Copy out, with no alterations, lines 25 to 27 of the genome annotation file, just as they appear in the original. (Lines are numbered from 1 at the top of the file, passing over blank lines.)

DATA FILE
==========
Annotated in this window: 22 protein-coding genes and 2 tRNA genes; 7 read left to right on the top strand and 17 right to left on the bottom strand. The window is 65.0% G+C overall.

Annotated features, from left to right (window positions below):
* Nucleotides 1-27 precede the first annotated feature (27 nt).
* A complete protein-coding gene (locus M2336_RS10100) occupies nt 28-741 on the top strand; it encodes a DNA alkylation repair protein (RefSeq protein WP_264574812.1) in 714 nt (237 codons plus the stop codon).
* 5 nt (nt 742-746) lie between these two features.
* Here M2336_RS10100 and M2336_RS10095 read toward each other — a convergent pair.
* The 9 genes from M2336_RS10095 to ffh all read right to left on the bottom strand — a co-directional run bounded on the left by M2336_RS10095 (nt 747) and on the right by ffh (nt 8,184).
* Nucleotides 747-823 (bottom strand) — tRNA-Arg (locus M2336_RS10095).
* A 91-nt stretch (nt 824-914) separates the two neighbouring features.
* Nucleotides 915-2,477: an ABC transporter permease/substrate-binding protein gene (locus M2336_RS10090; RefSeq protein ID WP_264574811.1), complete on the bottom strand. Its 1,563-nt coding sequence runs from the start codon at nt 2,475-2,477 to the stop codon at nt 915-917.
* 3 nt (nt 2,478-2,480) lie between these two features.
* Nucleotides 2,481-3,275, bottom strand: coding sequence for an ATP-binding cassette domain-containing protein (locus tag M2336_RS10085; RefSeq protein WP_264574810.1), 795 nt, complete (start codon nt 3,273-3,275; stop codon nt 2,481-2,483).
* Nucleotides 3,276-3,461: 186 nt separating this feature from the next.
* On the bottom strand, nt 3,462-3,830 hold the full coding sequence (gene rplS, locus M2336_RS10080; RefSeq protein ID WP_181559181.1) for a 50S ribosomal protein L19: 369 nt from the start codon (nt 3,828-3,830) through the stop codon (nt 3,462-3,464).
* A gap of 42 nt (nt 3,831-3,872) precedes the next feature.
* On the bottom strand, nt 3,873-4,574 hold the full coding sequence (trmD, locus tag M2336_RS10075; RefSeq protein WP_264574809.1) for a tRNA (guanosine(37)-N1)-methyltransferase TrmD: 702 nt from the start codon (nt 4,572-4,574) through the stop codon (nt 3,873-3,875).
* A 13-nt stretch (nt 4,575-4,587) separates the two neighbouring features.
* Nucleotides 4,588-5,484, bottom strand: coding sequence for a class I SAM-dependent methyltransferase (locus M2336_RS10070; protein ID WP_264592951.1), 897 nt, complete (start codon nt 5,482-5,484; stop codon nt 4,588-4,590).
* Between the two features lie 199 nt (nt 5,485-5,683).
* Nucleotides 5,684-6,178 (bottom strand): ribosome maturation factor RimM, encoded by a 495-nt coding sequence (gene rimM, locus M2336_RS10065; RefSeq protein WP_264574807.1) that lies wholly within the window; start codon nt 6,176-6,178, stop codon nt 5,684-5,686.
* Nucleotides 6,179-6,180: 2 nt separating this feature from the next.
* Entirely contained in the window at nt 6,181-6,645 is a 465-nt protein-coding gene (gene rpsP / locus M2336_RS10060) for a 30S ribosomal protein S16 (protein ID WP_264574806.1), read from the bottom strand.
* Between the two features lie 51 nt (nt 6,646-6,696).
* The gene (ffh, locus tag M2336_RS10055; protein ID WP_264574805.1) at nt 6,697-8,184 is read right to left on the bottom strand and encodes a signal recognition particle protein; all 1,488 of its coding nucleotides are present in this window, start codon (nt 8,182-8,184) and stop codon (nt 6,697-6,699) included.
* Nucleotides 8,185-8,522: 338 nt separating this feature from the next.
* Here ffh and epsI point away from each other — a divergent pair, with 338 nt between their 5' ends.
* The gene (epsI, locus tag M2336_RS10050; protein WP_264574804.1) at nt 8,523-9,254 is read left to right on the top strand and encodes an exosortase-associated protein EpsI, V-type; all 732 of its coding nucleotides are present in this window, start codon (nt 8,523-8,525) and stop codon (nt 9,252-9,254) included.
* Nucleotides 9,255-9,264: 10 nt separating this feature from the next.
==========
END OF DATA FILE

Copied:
* Nucleotides 8,185-8,522: 338 nt separating this feature from the next.
* Here ffh and epsI point away from each other — a divergent pair, with 338 nt between their 5' ends.
* The gene (epsI, locus tag M2336_RS10050; protein WP_264574804.1) at nt 8,523-9,254 is read left to right on the top strand and encodes an exosortase-associated protein EpsI, V-type; all 732 of its coding nucleotides are present in this window, start codon (nt 8,523-8,525) and stop codon (nt 9,252-9,254) included.